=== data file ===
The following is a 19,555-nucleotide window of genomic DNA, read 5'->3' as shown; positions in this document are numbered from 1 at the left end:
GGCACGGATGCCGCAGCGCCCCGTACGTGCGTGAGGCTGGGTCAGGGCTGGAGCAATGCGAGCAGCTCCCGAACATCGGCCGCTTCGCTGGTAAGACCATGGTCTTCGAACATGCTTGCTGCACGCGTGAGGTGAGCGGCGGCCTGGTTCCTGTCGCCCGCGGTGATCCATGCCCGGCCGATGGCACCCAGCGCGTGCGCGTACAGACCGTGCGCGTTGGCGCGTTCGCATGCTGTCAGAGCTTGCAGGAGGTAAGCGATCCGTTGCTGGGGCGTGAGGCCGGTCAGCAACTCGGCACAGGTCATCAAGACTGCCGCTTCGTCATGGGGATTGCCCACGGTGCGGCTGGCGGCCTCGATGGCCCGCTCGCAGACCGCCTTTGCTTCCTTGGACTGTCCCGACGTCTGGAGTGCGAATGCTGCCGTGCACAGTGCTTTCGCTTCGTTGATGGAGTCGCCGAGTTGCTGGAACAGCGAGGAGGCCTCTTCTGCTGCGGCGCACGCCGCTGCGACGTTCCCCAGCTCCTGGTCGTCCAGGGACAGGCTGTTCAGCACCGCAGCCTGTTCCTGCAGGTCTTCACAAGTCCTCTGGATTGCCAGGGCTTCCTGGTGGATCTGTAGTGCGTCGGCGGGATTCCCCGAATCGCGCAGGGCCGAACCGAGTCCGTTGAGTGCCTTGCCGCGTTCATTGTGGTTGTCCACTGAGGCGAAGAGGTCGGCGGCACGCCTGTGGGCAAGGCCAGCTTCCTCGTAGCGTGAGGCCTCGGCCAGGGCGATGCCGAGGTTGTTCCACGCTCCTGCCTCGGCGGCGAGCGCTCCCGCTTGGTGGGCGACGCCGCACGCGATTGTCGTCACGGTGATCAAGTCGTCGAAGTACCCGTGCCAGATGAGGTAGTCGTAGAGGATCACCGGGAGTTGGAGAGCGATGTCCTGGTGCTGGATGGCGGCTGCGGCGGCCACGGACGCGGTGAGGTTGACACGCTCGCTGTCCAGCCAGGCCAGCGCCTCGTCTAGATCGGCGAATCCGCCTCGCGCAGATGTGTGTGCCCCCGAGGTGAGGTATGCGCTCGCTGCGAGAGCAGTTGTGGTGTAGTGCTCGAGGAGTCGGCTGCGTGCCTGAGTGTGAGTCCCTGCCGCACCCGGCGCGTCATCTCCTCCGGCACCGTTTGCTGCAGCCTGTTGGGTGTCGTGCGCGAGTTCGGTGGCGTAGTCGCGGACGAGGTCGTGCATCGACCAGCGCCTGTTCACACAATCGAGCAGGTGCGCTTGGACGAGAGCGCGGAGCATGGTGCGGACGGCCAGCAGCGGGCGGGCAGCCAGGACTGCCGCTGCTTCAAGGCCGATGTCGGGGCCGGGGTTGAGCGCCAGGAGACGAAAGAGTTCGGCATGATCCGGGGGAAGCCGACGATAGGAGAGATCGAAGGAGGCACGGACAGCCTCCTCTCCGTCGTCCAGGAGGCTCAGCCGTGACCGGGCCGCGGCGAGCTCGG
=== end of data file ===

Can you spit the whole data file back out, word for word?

The following is a 19,555-nucleotide window of genomic DNA, read 5'->3' as shown; positions in this document are numbered from 1 at the left end:
GGCACGGATGCCGCAGCGCCCCGTACGTGCGTGAGGCTGGGTCAGGGCTGGAGCAATGCGAGCAGCTCCCGAACATCGGCCGCTTCGCTGGTAAGACCATGGTCTTCGAACATGCTTGCTGCACGCGTGAGGTGAGCGGCGGCCTGGTTCCTGTCGCCCGCGGTGATCCATGCCCGGCCGATGGCACCCAGCGCGTGCGCGTACAGACCGTGCGCGTTGGCGCGTTCGCATGCTGTCAGAGCTTGCAGGAGGTAAGCGATCCGTTGCTGGGGCGTGAGGCCGGTCAGCAACTCGGCACAGGTCATCAAGACTGCCGCTTCGTCATGGGGATTGCCCACGGTGCGGCTGGCGGCCTCGATGGCCCGCTCGCAGACCGCCTTTGCTTCCTTGGACTGTCCCGACGTCTGGAGTGCGAATGCTGCCGTGCACAGTGCTTTCGCTTCGTTGATGGAGTCGCCGAGTTGCTGGAACAGCGAGGAGGCCTCTTCTGCTGCGGCGCACGCCGCTGCGACGTTCCCCAGCTCCTGGTCGTCCAGGGACAGGCTGTTCAGCACCGCAGCCTGTTCCTGCAGGTCTTCACAAGTCCTCTGGATTGCCAGGGCTTCCTGGTGGATCTGTAGTGCGTCGGCGGGATTCCCCGAATCGCGCAGGGCCGAACCGAGTCCGTTGAGTGCCTTGCCGCGTTCATTGTGGTTGTCCACTGAGGCGAAGAGGTCGGCGGCACGCCTGTGGGCAAGGCCAGCTTCCTCGTAGCGTGAGGCCTCGGCCAGGGCGATGCCGAGGTTGTTCCACGCTCCTGCCTCGGCGGCGAGCGCTCCCGCTTGGTGGGCGACGCCGCACGCGATTGTCGTCACGGTGATCAAGTCGTCGAAGTACCCGTGCCAGATGAGGTAGTCGTAGAGGATCACCGGGAGTTGGAGAGCGATGTCCTGGTGCTGGATGGCGGCTGCGGCGGCCACGGACGCGGTGAGGTTGACACGCTCGCTGTCCAGCCAGGCCAGCGCCTCGTCTAGATCGGCGAATCCGCCTCGCGCAGATGTGTGTGCCCCCGAGGTGAGGTATGCGCTCGCTGCGAGAGCAGTTGTGGTGTAGTGCTCGAGGAGTCGGCTGCGTGCCTGAGTGTGAGTCCCTGCCGCACCCGGCGCGTCATCTCCTCCGGCACCGTTTGCTGCAGCCTGTTGGGTGTCGTGCGCGAGTTCGGTGGCGTAGTCGCGGACGAGGTCGTGCATCGACCAGCGCCTGTTCACACAATCGAGCAGGTGCGCTTGGACGAGAGCGCGGAGCATGGTGCGGACGGCCAGCAGCGGGCGGGCAGCCAGGACTGCCGCTGCTTCAAGGCCGATGTCGGGGCCGGGGTTGAGCGCCAGGAGACGAAAGAGTTCGGCATGATCCGGGGGAAGCCGACGATAGGAGAGATCGAAGGAGGCACGGACAGCCTCCTCTCCGTCGTCCAGGAGGCTCAGCCGTGACCGGGCCGCGGCGAGCTCGG